“Pharmacy on Demand” To Revolutionize Drug Manufacturing and Care Delivery

A device, titled a “pharmacy on demand,” is capable of producing 1,000 distinct pharmaceutical drugs, with the device being tested on generic drugs to start, in a 24-hour period.1 The Massachusetts Institute of Technology (MIT), in conjunction with the Defense Advanced Research Projects Agency (DARPA),2 recently developed a device with the potential to revolutionize the pharmaceutical industry by condensing the time and steps required to manufacture drugs. The current prototype consists of reconfigurable components, e.g., reactors, precipitation tanks, and filtration and crystallization units, that are added or removed depending on the drug being created.3 The current iteration of the device, which is the size of a standard kitchen refrigerator, utilizes continuous manufacturing techniques, which eliminates many of the steps required to create pharmaceuticals under traditional batch processing methods.4 Recent developments suggest that this device may eventually be located in military battlefield hospitals, hard to reach areas, traditional hospitals, and pharmacies,5 as researchers have demonstrated the device’s current capabilities to produce pharmaceuticals commonly utilized in an inpatient setting, including Benadryl, Valium, Prozac, and a local anesthetic.6 This Health Capital Topics article will discuss the advent of this new technology, and briefly detail recent initiatives by private and public entities for expanding the use of continuous manufacturing techniques, such as the “pharmacy on demand,” as well as, the differences between continuous and batch manufacturing.

Until the introduction of continuous manufacturing, the only viable option for most pharmaceutical drug manufacturers was using the batch processing method,7 the production of pharmaceuticals in which “…batches of chemicals are synthesized, then… cool[ed] down, then are synthesized again to create new compounds.”8 Subsequently, the compounds created under batch processing must crystallize, filter, and dry, and then powder is added to create a tablet or capsule.9 Generally, the synthesis of chemicals and the subsequent creation into a tablet or capsule occur in separate facilities, and the entire process can take months to complete.10 In contrast, the continuous manufacturing method integrates the steps under batch manufacturing, and the processes “…allow for raw materials to be input[ed] into the system and the finished product to be discharged from the system in a continuous fashion.”11 In this type of pharmaceutical manufacturing process:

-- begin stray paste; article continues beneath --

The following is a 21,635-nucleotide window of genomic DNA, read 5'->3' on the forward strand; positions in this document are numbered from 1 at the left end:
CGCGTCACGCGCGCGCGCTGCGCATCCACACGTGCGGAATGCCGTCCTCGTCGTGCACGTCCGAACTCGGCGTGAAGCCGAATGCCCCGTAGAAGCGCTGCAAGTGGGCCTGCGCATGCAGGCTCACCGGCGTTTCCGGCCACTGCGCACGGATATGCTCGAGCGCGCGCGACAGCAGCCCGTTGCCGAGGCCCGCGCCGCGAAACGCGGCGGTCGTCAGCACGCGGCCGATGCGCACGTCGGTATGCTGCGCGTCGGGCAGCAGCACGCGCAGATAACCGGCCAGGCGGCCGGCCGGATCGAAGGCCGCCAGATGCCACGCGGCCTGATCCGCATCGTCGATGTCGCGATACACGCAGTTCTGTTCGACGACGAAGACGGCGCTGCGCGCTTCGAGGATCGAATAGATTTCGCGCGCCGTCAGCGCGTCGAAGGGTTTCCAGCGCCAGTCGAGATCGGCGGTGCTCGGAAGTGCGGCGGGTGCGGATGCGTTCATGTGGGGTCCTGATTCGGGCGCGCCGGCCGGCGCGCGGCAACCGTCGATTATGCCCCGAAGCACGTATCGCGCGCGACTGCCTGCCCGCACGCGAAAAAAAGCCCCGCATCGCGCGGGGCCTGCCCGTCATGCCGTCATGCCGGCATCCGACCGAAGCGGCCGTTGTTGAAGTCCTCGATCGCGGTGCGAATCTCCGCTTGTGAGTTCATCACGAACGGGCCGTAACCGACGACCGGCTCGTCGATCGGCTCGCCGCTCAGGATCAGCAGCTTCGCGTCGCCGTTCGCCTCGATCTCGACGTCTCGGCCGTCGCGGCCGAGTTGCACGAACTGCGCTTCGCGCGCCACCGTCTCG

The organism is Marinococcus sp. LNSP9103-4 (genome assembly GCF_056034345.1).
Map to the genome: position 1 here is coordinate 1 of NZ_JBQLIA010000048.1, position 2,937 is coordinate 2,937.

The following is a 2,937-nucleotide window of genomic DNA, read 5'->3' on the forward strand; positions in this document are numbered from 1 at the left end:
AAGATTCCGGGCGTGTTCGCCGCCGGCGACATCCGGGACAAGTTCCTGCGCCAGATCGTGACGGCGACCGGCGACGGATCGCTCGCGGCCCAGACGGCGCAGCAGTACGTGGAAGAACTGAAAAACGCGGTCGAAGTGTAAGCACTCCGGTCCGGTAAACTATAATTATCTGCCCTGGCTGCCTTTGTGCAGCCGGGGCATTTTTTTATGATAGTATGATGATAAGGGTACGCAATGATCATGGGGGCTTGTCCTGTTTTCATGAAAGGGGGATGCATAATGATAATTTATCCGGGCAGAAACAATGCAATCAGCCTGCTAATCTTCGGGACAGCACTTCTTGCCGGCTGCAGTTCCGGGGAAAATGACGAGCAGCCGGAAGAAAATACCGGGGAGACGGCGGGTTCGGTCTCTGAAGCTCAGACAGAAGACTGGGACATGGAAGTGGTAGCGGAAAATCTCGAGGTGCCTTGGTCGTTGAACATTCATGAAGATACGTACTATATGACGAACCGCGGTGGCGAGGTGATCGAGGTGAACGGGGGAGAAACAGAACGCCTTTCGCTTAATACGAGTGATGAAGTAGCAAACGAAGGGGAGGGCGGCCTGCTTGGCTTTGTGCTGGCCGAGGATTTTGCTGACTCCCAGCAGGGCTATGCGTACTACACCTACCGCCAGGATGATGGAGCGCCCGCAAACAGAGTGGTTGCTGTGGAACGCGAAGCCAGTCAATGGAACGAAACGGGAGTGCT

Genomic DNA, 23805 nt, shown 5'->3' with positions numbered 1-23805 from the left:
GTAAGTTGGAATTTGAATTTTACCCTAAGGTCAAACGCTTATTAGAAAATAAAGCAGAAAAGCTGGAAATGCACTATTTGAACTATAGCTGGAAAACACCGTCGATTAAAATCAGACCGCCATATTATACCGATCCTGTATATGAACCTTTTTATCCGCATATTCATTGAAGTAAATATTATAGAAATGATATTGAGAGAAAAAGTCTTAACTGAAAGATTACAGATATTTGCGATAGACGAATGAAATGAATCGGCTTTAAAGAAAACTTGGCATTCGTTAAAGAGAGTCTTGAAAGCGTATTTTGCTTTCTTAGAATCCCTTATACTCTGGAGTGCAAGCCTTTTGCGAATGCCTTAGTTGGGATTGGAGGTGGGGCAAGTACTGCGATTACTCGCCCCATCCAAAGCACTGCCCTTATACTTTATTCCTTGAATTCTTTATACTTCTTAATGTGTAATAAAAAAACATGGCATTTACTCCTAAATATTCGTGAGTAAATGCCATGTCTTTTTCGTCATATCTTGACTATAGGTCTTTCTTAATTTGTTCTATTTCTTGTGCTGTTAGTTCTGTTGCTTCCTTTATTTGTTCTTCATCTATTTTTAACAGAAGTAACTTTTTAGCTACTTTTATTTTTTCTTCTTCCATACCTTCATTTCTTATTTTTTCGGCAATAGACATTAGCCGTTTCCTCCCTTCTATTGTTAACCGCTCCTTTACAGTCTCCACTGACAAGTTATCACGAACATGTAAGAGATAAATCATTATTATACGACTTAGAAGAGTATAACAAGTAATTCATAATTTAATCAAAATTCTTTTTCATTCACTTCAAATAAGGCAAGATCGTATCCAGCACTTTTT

“…[A] continuous-flow process enables integration of reaction, crystallization, purification, and formulation with advanced control and realtime monitoring capabilities, thus enabling the application of quality-by-design principles and miniaturization of the entire end-to-end manufacturing platform.12

The Department of Defense (DOD) has sought to advance continuous manufacturing in medicine in order to improve military access to pharmaceuticals commonly utilized in battlefield medicine. DARPA, in collaboration with MIT, assists in developing continuous manufacturing techniques with the goal of utilizing this technology in:

(1) Field hospitals for military service personnel;

(2) Remote areas during disease outbreaks; and,

(3) Other strategic locations in the U.S.,13 which may include:

(a) Minimizing effects of drug shortages;

(b) Filling gaps in the orphan drug market;

(c) Assisting in the advancement of precision medicine by creating drugs tailored to specific biomarkers related to disease; and,

(d) Enhancing medication access to underserved areas, both nationally and internationally.14

To achieve these goals, DARPA’s continuous manufacturing programs, Pharmacy on Demand (PoD) and Biologically-derived Medicines on Demand (Bio-MOD), aim to create portable devices capable of producing multiple U.S. Food and Drug Administration (FDA)-approved drugs within a 24-hour timeframe.15 Current production rates of the PoD, within a 24 hour timeframe, are: 21,900 doses of Diphenhydramine; 2,596 doses of Lidocaine; 19,500 doses of Diazepam; 5,000 doses of Fluoxetine; 1,547 doses of Ibuprofen; 1,000,000 doses of Atropine; and, 1,200 doses of Doxycycline.16

During a recent St. Louis conference sponsored by the St. Louis Chapter of the American Society of Appraisers, Geoff Ling, M.D., Ph.D., FANA, FAAN (U.S. Army Col., Ret.), former director of the Biological Technologies Office of DARPA, co-presented with HCC CEO Robert James Cimasi, MHA, ASA, FRICS, MCBA, CVA, CM&AA, on current and future technological developments in the healthcare industry, and discussed the benefits of this evolving technology in both military and civilian applications. Dr. Ling noted that PoDs may reduce the potential for “drug shortages” and “orphan drugs,” while also “enhanc[ing] disaster responsiveness” and providing “cost and storage space savings.”17